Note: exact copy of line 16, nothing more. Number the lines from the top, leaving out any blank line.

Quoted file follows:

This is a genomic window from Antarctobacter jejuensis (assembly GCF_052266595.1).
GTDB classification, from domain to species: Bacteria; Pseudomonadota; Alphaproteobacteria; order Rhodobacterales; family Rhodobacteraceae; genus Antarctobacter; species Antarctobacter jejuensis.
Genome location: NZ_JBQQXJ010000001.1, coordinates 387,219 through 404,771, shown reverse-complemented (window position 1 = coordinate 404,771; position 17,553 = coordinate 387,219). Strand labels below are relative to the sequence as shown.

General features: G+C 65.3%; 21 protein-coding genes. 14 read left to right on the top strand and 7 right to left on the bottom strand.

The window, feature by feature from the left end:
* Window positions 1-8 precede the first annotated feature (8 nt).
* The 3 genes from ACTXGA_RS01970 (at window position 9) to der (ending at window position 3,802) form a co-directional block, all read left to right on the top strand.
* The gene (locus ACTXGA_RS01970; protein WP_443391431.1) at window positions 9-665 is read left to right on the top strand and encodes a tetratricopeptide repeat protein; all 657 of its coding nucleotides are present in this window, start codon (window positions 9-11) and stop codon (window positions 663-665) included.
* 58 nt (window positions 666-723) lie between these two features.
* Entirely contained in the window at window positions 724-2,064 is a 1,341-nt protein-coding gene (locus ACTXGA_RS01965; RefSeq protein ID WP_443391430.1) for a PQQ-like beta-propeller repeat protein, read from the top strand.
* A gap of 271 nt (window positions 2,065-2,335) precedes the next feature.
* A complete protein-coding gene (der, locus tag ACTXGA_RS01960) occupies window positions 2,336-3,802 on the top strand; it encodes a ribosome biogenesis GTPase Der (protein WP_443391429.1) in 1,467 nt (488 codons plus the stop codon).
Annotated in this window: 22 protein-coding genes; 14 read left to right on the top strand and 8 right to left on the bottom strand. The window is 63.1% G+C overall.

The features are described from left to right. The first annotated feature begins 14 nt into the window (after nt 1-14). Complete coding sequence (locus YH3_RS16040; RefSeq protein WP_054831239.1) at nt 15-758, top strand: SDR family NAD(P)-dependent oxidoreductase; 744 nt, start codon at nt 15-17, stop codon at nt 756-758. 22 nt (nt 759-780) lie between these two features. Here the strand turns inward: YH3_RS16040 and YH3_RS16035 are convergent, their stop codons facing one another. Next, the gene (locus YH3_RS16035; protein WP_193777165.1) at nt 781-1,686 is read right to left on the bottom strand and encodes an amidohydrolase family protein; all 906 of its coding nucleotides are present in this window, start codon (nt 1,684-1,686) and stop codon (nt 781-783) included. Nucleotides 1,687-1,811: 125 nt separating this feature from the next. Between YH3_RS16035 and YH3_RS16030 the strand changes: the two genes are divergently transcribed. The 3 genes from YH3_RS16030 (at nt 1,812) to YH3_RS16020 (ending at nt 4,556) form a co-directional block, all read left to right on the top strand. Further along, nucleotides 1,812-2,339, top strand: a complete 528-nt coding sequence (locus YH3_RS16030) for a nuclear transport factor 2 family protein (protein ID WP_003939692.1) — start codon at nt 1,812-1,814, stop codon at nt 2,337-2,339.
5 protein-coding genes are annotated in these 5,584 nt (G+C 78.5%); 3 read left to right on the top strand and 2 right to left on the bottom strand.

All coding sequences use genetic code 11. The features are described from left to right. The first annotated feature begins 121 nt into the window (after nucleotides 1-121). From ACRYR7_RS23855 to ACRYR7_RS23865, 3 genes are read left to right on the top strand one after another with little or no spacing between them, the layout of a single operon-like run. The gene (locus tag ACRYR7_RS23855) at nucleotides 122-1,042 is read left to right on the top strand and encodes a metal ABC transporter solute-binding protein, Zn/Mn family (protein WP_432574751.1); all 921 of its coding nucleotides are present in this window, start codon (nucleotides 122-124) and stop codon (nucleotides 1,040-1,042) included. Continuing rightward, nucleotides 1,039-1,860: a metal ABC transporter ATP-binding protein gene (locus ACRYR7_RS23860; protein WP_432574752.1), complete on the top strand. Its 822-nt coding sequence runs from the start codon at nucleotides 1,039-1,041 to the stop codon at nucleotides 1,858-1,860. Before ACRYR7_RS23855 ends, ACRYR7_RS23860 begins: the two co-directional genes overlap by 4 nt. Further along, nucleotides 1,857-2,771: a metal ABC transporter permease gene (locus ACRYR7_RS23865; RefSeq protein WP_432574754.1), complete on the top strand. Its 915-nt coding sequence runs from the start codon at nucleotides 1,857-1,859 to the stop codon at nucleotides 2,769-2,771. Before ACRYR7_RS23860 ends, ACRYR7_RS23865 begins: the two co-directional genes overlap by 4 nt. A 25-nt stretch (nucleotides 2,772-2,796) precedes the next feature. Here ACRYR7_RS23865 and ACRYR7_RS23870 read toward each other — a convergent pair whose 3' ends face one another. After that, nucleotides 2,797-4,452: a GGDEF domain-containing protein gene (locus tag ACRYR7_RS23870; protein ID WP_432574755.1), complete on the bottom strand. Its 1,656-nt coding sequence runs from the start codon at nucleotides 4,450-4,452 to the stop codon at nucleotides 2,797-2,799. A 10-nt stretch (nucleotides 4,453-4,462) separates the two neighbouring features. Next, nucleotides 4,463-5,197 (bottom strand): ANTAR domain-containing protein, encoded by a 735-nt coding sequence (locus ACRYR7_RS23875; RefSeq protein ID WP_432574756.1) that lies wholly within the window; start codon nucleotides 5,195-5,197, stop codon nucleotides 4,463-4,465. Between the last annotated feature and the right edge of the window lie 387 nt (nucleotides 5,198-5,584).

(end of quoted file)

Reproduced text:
All coding sequences use genetic code 11. The features are described from left to right. The first annotated feature begins 121 nt into the window (after nucleotides 1-121). From ACRYR7_RS23855 to ACRYR7_RS23865, 3 genes are read left to right on the top strand one after another with little or no spacing between them, the layout of a single operon-like run. The gene (locus tag ACRYR7_RS23855) at nucleotides 122-1,042 is read left to right on the top strand and encodes a metal ABC transporter solute-binding protein, Zn/Mn family (protein WP_432574751.1); all 921 of its coding nucleotides are present in this window, start codon (nucleotides 122-124) and stop codon (nucleotides 1,040-1,042) included. Continuing rightward, nucleotides 1,039-1,860: a metal ABC transporter ATP-binding protein gene (locus ACRYR7_RS23860; protein WP_432574752.1), complete on the top strand. Its 822-nt coding sequence runs from the start codon at nucleotides 1,039-1,041 to the stop codon at nucleotides 1,858-1,860. Before ACRYR7_RS23855 ends, ACRYR7_RS23860 begins: the two co-directional genes overlap by 4 nt. Further along, nucleotides 1,857-2,771: a metal ABC transporter permease gene (locus ACRYR7_RS23865; RefSeq protein WP_432574754.1), complete on the top strand. Its 915-nt coding sequence runs from the start codon at nucleotides 1,857-1,859 to the stop codon at nucleotides 2,769-2,771. Before ACRYR7_RS23860 ends, ACRYR7_RS23865 begins: the two co-directional genes overlap by 4 nt. A 25-nt stretch (nucleotides 2,772-2,796) precedes the next feature. Here ACRYR7_RS23865 and ACRYR7_RS23870 read toward each other — a convergent pair whose 3' ends face one another. After that, nucleotides 2,797-4,452: a GGDEF domain-containing protein gene (locus tag ACRYR7_RS23870; protein ID WP_432574755.1), complete on the bottom strand. Its 1,656-nt coding sequence runs from the start codon at nucleotides 4,450-4,452 to the stop codon at nucleotides 2,797-2,799. A 10-nt stretch (nucleotides 4,453-4,462) separates the two neighbouring features. Next, nucleotides 4,463-5,197 (bottom strand): ANTAR domain-containing protein, encoded by a 735-nt coding sequence (locus ACRYR7_RS23875; RefSeq protein ID WP_432574756.1) that lies wholly within the window; start codon nucleotides 5,195-5,197, stop codon nucleotides 4,463-4,465. Between the last annotated feature and the right edge of the window lie 387 nt (nucleotides 5,198-5,584).